In every café, you could hear Spanish, Chinese, French and Italian. Language teachers gathered in clusters in and around the Denver Convention Center, where 6,500 language teachers and administrators gathered for this November’s American Council on the Teaching of Foreign Languages (ACTFL) Expo.

I am a life-long Spanish teacher and ACTFL member. I attended the conference this year as a Washington Teaching Ambassador Fellow in order to reach out to language teachers, conduct a roundtable discussion, and provide information about ED’s services and programs. The roundtable experience gave me the change to listen to language educators who were attending ACTFL.

Maryann at the conference

Maryann Woods-Murphy & Nusrat Sohail at the Department of Education’s ACTFL exhibit.

I met Rebbecca Pittenger, the coordinator of Kentucky’s Georgetown College Spanish Immersion Program. Pittenger is a teacher who is passionate about helping her students gain language proficiency. “We’ve taken an immersion model and are applying it to college work,” she said. “We’re a small school in Kentucky, without a large Hispanic population, and we’ve taken on language learning. Students learn philosophy, math and other general education courses, all taught in Spanish!”

Sara Hofler, the Principal of the Paragon School in Orlando, Fla., makes sure students in her specialized K-12 program for students affected by autism or Asperger’s Syndrome, learn German. People often ask her why such students need a foreign language. “You never know where it will lead– students need many opportunities to give them a window to a new world,” Sara told me. “My experiences in Germany and with German changed my life so I expect it will theirs!”

When I asked the language teachers what concerned them the most, the overwhelming response was that too many college students arrive with little proficiency in foreign language because they haven’t been able to benefit from the kind of well-articulated programs that produce strong language skills. In addition, some college programs that train language teachers don’t even require a study abroad component – an experience that is fundamental for a non-native speaker who wants to acquire advanced proficiency. Many of the teachers worried that budget constraints are forcing districts to use electronic language programs to substitute for teachers. Even though many of these 21st Century tools are promising, the teachers believed that they should be used to extend the reach of a language teacher, not to replace him or her.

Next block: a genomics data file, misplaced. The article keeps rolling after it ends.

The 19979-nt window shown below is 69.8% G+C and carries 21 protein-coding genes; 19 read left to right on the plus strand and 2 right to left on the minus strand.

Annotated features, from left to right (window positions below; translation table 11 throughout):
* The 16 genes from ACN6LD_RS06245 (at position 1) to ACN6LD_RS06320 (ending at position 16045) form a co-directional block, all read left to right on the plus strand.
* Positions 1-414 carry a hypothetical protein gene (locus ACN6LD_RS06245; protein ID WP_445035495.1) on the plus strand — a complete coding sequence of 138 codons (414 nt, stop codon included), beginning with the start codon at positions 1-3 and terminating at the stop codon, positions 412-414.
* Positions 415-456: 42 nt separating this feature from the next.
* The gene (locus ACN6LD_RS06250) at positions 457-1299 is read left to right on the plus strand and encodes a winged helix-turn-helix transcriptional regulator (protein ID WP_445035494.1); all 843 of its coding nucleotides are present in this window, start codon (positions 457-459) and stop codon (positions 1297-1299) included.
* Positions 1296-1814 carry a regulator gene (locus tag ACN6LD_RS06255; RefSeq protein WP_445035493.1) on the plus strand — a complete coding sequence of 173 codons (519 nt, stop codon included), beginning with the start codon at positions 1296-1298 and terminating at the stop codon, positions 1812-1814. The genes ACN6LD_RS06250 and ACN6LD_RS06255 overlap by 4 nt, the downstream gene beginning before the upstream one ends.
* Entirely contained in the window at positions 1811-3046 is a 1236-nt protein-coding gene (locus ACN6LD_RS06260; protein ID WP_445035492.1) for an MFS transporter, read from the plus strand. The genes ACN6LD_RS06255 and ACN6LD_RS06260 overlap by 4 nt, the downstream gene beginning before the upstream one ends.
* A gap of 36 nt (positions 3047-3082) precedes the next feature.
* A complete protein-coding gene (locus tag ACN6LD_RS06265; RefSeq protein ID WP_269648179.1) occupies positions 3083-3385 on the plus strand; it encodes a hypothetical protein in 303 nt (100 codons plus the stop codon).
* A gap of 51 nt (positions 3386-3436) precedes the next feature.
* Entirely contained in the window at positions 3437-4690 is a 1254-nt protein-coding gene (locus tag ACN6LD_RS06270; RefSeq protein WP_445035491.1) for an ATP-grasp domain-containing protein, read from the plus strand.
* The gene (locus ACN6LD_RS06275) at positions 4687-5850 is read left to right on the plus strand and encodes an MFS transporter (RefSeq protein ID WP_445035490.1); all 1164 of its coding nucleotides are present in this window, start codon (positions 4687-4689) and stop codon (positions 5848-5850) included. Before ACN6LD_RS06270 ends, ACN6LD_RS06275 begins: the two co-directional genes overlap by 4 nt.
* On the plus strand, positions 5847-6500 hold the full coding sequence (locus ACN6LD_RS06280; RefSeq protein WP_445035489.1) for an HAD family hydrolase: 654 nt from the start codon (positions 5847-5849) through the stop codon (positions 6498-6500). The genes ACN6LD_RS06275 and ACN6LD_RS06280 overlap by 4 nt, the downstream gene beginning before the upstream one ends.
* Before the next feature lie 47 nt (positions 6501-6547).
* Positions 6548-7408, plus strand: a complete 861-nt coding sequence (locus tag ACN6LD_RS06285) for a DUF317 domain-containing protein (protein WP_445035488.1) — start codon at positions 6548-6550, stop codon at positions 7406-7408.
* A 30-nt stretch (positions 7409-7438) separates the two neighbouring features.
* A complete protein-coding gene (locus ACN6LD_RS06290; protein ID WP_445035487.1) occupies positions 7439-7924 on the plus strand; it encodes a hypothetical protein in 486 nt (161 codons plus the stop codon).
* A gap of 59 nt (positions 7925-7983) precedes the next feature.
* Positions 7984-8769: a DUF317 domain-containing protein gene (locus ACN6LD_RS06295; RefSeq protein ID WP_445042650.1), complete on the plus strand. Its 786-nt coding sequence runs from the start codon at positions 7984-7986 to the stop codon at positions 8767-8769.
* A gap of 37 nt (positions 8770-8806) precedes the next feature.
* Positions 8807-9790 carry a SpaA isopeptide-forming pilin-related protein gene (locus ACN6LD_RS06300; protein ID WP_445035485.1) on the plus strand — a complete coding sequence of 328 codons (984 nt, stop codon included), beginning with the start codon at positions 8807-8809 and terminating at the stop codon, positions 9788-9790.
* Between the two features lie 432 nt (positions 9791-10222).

Secretary Duncan understands how important international education and language learning is for students in the United States. Last spring Duncan quoted Nelson Mandela:”If you talk to a man in a language he understands, that goes to his head. If you talk to him in his own language, that goes to his heart.” The Secretary added that “we must improve language learning and international education at all levels if our nation is to continue to lead in the global economy; to help bring security and stability to the world; and to build stronger and more productive ties with our neighbors.”

Click here to watch Arne Duncan’s message about International Education.

Maryann Woods-Murphy

Maryann is a Washington Teaching Ambassador Fellow on loan from Allendale, NJ.